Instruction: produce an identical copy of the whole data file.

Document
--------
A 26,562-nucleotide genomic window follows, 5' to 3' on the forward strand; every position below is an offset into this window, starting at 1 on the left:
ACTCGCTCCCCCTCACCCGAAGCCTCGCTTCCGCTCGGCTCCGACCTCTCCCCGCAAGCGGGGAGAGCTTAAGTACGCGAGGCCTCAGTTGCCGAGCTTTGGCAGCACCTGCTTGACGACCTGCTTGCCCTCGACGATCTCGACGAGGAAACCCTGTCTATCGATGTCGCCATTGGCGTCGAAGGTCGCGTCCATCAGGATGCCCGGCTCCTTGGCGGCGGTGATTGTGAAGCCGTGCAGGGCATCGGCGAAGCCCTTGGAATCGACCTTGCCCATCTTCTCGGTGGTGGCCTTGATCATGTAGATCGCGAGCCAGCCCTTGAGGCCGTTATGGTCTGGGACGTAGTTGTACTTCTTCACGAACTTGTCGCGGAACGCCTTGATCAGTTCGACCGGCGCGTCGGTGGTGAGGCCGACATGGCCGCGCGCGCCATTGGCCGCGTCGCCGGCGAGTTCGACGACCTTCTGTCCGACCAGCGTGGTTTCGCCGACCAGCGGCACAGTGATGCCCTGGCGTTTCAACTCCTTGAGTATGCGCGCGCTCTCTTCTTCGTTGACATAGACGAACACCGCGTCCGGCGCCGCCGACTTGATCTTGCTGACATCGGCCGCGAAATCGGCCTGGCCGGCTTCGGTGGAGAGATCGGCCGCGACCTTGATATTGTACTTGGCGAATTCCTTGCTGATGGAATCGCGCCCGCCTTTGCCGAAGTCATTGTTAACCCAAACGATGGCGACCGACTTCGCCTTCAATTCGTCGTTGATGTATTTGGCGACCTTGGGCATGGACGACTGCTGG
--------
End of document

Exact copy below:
A 26,562-nucleotide genomic window follows, 5' to 3' on the forward strand; every position below is an offset into this window, starting at 1 on the left:
ACTCGCTCCCCCTCACCCGAAGCCTCGCTTCCGCTCGGCTCCGACCTCTCCCCGCAAGCGGGGAGAGCTTAAGTACGCGAGGCCTCAGTTGCCGAGCTTTGGCAGCACCTGCTTGACGACCTGCTTGCCCTCGACGATCTCGACGAGGAAACCCTGTCTATCGATGTCGCCATTGGCGTCGAAGGTCGCGTCCATCAGGATGCCCGGCTCCTTGGCGGCGGTGATTGTGAAGCCGTGCAGGGCATCGGCGAAGCCCTTGGAATCGACCTTGCCCATCTTCTCGGTGGTGGCCTTGATCATGTAGATCGCGAGCCAGCCCTTGAGGCCGTTATGGTCTGGGACGTAGTTGTACTTCTTCACGAACTTGTCGCGGAACGCCTTGATCAGTTCGACCGGCGCGTCGGTGGTGAGGCCGACATGGCCGCGCGCGCCATTGGCCGCGTCGCCGGCGAGTTCGACGACCTTCTGTCCGACCAGCGTGGTTTCGCCGACCAGCGGCACAGTGATGCCCTGGCGTTTCAACTCCTTGAGTATGCGCGCGCTCTCTTCTTCGTTGACATAGACGAACACCGCGTCCGGCGCCGCCGACTTGATCTTGCTGACATCGGCCGCGAAATCGGCCTGGCCGGCTTCGGTGGAGAGATCGGCCGCGACCTTGATATTGTACTTGGCGAATTCCTTGCTGATGGAATCGCGCCCGCCTTTGCCGAAGTCATTGTTAACCCAAACGATGGCGACCGACTTCGCCTTCAATTCGTCGTTGATGTATTTGGCGACCTTGGGCATGGACGACTGCTGG